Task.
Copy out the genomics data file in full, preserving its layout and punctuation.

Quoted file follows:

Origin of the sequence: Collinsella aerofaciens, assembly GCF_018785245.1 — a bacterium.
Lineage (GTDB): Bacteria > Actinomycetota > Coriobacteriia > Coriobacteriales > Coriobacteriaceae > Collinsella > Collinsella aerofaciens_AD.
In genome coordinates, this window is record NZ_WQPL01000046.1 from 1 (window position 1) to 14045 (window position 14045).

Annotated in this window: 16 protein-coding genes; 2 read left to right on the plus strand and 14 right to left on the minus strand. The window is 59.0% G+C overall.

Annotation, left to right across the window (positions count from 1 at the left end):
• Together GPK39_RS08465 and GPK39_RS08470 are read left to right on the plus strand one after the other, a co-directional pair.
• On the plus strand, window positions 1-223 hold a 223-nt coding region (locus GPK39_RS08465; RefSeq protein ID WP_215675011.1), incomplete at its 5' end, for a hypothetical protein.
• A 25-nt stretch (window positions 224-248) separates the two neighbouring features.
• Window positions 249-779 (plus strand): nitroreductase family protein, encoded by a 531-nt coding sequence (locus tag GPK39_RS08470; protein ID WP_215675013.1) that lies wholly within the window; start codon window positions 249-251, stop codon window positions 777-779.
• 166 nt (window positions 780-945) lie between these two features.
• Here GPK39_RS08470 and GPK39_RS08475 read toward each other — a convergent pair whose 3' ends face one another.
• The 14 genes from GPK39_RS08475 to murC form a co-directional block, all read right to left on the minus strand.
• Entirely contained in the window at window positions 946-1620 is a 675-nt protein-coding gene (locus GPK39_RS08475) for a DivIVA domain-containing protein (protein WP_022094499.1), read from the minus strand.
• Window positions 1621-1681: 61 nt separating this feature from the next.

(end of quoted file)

Origin of the sequence: Collinsella aerofaciens, assembly GCF_018785245.1 — a bacterium.
Lineage (GTDB): Bacteria > Actinomycetota > Coriobacteriia > Coriobacteriales > Coriobacteriaceae > Collinsella > Collinsella aerofaciens_AD.
In genome coordinates, this window is record NZ_WQPL01000046.1 from 1 (window position 1) to 14045 (window position 14045).

Annotated in this window: 16 protein-coding genes; 2 read left to right on the plus strand and 14 right to left on the minus strand. The window is 59.0% G+C overall.

Annotation, left to right across the window (positions count from 1 at the left end):
• Together GPK39_RS08465 and GPK39_RS08470 are read left to right on the plus strand one after the other, a co-directional pair.
• On the plus strand, window positions 1-223 hold a 223-nt coding region (locus GPK39_RS08465; RefSeq protein ID WP_215675011.1), incomplete at its 5' end, for a hypothetical protein.
• A 25-nt stretch (window positions 224-248) separates the two neighbouring features.
• Window positions 249-779 (plus strand): nitroreductase family protein, encoded by a 531-nt coding sequence (locus tag GPK39_RS08470; protein ID WP_215675013.1) that lies wholly within the window; start codon window positions 249-251, stop codon window positions 777-779.
• 166 nt (window positions 780-945) lie between these two features.
• Here GPK39_RS08470 and GPK39_RS08475 read toward each other — a convergent pair whose 3' ends face one another.
• The 14 genes from GPK39_RS08475 to murC form a co-directional block, all read right to left on the minus strand.
• Entirely contained in the window at window positions 946-1620 is a 675-nt protein-coding gene (locus GPK39_RS08475) for a DivIVA domain-containing protein (protein WP_022094499.1), read from the minus strand.
• Window positions 1621-1681: 61 nt separating this feature from the next.